Discover The New-look Joseph Banks Centre

The Joseph Banks Centre has recently re-opened with a focus on the Natural Sciences and Local Heritage.

The multi-purpose centre is the ideal place to start any visit to Horncastle. In addition to being an interesting museum and exhibition space, it also houses the town’s Tourist Information point. Here you will find leaflets for local attractions and lots of walking and cycling maps to help you discover the area. It also has displays of upcoming events and things to do in Horncastle and the surrounding villages.

The centre is currently hosting an exhibition by Horncastle History and Heritage Society. “End of the Line” has information, images and artefacts relating to the railway line that ran between Horncastle and Woodhall Spa from 1855 until its closure in 1971. The route of the old railway is now a very pleasant and family friendly walking path with a number of sculptures on its length. The exhibition runs until 4th September. For more information on the walk have a look in the Things To Do section.

Other displays, provided by the Sir Joseph Banks Society, show the connection between the town and Sir Joseph, who owned the nearby Revesby Estate and had a townhouse in Horncastle. Information is provided on his expeditions, plant collecting activities, links with Australia and New Zealand and also the foundation of Kew Gardens in London.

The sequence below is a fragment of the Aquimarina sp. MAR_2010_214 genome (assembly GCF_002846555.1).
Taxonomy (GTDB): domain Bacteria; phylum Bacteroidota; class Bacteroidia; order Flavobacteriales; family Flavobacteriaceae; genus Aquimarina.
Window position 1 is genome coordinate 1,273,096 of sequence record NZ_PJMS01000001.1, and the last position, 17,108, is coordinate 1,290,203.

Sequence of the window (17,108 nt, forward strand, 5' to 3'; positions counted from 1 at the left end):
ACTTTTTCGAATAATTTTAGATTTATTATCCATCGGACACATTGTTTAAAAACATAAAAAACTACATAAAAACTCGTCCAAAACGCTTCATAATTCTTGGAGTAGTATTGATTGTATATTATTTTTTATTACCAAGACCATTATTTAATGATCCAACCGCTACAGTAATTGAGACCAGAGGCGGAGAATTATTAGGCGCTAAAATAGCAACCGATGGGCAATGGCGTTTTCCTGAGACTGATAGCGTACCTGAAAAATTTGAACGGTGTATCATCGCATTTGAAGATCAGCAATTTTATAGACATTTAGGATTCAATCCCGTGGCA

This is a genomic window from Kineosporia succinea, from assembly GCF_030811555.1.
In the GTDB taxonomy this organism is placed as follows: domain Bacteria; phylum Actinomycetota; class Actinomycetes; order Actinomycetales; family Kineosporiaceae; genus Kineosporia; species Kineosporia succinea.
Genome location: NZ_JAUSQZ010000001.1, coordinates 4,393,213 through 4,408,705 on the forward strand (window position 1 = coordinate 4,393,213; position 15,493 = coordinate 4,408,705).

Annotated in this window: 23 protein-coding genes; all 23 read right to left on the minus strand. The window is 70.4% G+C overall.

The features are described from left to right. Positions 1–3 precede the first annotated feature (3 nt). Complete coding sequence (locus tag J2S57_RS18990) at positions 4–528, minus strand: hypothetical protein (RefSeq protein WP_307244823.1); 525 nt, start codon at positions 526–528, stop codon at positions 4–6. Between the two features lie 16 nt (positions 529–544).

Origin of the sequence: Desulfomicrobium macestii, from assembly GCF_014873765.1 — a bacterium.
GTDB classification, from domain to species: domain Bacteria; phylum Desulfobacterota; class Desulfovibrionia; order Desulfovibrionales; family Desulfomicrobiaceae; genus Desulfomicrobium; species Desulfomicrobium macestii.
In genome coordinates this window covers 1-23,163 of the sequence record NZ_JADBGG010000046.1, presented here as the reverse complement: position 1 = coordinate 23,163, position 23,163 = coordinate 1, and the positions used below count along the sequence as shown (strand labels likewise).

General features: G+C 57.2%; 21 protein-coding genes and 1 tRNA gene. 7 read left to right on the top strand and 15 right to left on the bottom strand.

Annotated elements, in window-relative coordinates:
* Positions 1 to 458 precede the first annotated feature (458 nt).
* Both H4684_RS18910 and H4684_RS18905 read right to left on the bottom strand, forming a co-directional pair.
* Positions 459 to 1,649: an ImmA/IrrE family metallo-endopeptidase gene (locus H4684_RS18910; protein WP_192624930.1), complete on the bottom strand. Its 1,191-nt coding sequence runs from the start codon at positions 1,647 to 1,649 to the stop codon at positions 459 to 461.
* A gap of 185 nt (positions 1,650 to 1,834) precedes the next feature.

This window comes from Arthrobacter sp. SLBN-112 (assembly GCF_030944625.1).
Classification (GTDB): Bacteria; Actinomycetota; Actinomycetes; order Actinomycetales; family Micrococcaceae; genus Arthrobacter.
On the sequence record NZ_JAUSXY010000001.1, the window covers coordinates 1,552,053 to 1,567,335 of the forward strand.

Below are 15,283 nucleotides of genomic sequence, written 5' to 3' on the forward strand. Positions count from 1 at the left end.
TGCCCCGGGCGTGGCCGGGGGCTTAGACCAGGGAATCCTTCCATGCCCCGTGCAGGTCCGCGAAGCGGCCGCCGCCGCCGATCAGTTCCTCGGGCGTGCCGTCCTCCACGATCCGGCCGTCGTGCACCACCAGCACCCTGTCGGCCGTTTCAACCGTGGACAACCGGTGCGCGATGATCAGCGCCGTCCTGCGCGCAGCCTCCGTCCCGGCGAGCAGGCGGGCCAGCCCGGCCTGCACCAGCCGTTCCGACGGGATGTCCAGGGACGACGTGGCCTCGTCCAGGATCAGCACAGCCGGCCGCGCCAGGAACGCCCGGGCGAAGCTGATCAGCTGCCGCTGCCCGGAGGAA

The building also has a specialist Library and a peaceful Tribute Garden, which showcases some of the plant species that were brought to the UK as a result of the work of Sir Joseph Banks.

Out of the public eye, in specially temperature controlled storage areas, the centre is also home to a number of herbariums. One of these, LoveLincsPlants, is a collaboration between the centre here in Horncastle, the Natural History Museum in London, Lincolnshire Wildlife Trust, Lincolnshire Naturalists' Union and the University of Lincoln. Funded by the National Lottery, the project aims to preserve Lincolnshire’s botanical heritage, train young people in botany skills and inspire the next generation to embrace the importance of plants in the modern world.

Please check current opening days just to be safe, although there is often someone around on non-official days so you can also try your luck. Entry to all areas of the museum and garden is free.